Friday, September 14, 2007

Momentum 3

You have to be relentless.
It's so very easy to lose the momentum you have. Once stopped, the momentum fades quickly and a whole project can grind to a halt. And then you have to start over again.

But if you build momentum, then work will flow more smoothly. It's hard getting started, but sometimes the hardest part is to keep moving once the initial push has been made.
Say, hypothetically, that you start a blog about your work, then you let it drop for a few months. If you come back with one or two, or even three posts, that's a great start and it helps build momentum, but you have to keep with it past that. It's a start, but until you've built that start into a habit, the momentum fades easily.

Keeping the momentum up often means being kind to yourself with respect to the quality of your work. Not all days will be as productive as others. Not all weeks will be as productive.

If you have the habit of working, and you can learn to engage with your writing work in a positive mood, then production will naturally follow.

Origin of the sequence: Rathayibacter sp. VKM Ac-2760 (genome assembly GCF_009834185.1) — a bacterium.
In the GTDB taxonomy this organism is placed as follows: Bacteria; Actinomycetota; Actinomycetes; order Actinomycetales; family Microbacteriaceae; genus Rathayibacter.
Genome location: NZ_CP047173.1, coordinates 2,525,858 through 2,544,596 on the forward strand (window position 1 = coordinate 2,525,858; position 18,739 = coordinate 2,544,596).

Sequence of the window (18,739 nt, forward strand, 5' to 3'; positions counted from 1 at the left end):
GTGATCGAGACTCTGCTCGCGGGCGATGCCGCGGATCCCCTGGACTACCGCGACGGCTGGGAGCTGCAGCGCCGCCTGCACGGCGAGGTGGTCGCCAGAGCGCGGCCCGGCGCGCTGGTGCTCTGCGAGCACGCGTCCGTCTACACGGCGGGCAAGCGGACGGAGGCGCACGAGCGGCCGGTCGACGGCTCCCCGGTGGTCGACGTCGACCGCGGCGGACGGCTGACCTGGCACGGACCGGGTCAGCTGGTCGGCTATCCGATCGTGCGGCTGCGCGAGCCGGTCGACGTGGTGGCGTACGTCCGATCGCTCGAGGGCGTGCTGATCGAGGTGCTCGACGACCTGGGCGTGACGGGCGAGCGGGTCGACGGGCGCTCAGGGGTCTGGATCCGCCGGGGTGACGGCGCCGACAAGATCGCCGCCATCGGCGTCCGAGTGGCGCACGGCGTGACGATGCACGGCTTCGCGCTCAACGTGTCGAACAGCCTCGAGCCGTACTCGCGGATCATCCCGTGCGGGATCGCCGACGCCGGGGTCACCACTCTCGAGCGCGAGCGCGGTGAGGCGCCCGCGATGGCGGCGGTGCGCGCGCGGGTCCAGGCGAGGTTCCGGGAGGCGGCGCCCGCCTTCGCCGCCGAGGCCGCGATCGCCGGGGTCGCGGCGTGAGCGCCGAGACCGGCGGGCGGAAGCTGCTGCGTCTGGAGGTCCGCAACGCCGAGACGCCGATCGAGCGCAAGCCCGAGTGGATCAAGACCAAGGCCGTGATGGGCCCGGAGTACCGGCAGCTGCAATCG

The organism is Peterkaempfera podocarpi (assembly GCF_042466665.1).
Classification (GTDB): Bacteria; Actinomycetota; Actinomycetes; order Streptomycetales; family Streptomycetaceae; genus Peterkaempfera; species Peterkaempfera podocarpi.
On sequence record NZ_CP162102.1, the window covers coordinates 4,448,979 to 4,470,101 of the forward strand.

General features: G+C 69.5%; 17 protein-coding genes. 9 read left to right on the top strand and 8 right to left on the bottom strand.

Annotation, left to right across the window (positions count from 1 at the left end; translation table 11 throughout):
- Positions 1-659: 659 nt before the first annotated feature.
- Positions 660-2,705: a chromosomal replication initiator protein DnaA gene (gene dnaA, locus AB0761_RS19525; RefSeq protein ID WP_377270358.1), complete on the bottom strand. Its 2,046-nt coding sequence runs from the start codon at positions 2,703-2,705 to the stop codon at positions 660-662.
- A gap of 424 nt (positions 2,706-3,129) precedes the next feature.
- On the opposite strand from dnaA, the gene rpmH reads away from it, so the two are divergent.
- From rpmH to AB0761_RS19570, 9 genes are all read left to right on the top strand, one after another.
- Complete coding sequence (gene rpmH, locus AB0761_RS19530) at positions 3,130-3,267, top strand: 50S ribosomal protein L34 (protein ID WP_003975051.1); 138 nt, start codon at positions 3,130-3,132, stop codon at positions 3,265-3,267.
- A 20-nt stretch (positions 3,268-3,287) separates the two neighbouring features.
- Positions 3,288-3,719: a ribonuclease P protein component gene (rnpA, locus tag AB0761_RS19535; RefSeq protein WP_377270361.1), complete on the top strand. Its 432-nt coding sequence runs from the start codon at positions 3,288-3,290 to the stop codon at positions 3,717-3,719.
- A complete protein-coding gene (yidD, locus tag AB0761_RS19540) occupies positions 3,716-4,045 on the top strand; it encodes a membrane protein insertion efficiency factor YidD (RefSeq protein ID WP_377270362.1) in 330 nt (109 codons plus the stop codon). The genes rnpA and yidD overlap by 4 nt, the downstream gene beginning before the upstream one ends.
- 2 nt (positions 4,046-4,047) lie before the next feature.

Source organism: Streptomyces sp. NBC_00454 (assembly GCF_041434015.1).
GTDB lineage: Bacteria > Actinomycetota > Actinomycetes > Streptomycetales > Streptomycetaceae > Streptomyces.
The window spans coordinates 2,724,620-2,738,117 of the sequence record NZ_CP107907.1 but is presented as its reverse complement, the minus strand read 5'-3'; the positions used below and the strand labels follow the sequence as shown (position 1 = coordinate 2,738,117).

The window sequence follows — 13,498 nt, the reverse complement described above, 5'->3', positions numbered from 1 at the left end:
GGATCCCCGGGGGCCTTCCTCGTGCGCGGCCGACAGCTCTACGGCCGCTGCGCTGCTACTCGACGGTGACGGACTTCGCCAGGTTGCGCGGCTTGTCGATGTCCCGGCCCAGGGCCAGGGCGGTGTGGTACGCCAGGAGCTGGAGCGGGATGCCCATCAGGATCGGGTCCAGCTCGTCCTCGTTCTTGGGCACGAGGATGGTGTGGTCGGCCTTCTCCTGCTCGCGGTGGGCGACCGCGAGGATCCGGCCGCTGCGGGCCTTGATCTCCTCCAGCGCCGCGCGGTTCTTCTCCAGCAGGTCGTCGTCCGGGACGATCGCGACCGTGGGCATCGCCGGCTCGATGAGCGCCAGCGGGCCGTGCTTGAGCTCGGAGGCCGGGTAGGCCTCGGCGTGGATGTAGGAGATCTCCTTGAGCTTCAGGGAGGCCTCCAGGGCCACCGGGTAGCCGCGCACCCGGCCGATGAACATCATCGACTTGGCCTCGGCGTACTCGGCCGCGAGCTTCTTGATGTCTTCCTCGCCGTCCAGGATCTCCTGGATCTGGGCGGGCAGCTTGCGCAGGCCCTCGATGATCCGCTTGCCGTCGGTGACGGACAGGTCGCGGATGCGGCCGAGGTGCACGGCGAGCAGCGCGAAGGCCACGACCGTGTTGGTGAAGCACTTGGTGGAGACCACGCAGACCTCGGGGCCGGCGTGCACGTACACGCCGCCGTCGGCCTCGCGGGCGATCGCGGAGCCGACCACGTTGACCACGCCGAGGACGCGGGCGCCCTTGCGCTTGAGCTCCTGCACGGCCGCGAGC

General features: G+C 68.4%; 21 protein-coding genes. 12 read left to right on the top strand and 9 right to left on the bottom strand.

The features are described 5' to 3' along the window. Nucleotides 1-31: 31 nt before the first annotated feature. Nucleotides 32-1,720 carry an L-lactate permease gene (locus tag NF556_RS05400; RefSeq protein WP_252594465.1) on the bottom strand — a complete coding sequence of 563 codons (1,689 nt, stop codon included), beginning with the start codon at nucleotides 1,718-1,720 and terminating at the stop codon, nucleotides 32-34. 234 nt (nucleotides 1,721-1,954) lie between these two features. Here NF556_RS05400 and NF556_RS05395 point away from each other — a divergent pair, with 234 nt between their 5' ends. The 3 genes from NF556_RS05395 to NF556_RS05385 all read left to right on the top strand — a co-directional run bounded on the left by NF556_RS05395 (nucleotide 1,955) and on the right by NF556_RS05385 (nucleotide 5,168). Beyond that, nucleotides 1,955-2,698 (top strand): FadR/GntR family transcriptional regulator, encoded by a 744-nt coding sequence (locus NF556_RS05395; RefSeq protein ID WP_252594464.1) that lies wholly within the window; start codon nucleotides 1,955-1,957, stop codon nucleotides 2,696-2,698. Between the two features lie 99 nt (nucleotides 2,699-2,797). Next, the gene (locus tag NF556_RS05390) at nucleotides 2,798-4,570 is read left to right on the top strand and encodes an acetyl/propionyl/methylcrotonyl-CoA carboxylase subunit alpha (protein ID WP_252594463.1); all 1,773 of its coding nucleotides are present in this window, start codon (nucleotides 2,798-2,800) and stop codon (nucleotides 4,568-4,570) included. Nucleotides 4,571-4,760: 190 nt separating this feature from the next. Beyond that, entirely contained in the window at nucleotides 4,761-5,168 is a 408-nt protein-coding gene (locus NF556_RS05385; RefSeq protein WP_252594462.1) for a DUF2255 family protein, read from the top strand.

But if you don't have the habit of working, it's so easy to slip back into a pattern of life where you let other commitments or even your own fears stop you from attempting to move forward. Grapple with the project and strive to engage from a place of enthusiasm.

Writing projects aren't jobs (or at least not usually), and they're certainly not meaningless drudgery. They take effort, but they're not usually forced upon one. It can be helpful to remember this in the struggle to build momentum: it is useful to remember that we made a choice, and even more useful to remember the reasons we made the choice and what we hope to get out of the effort.

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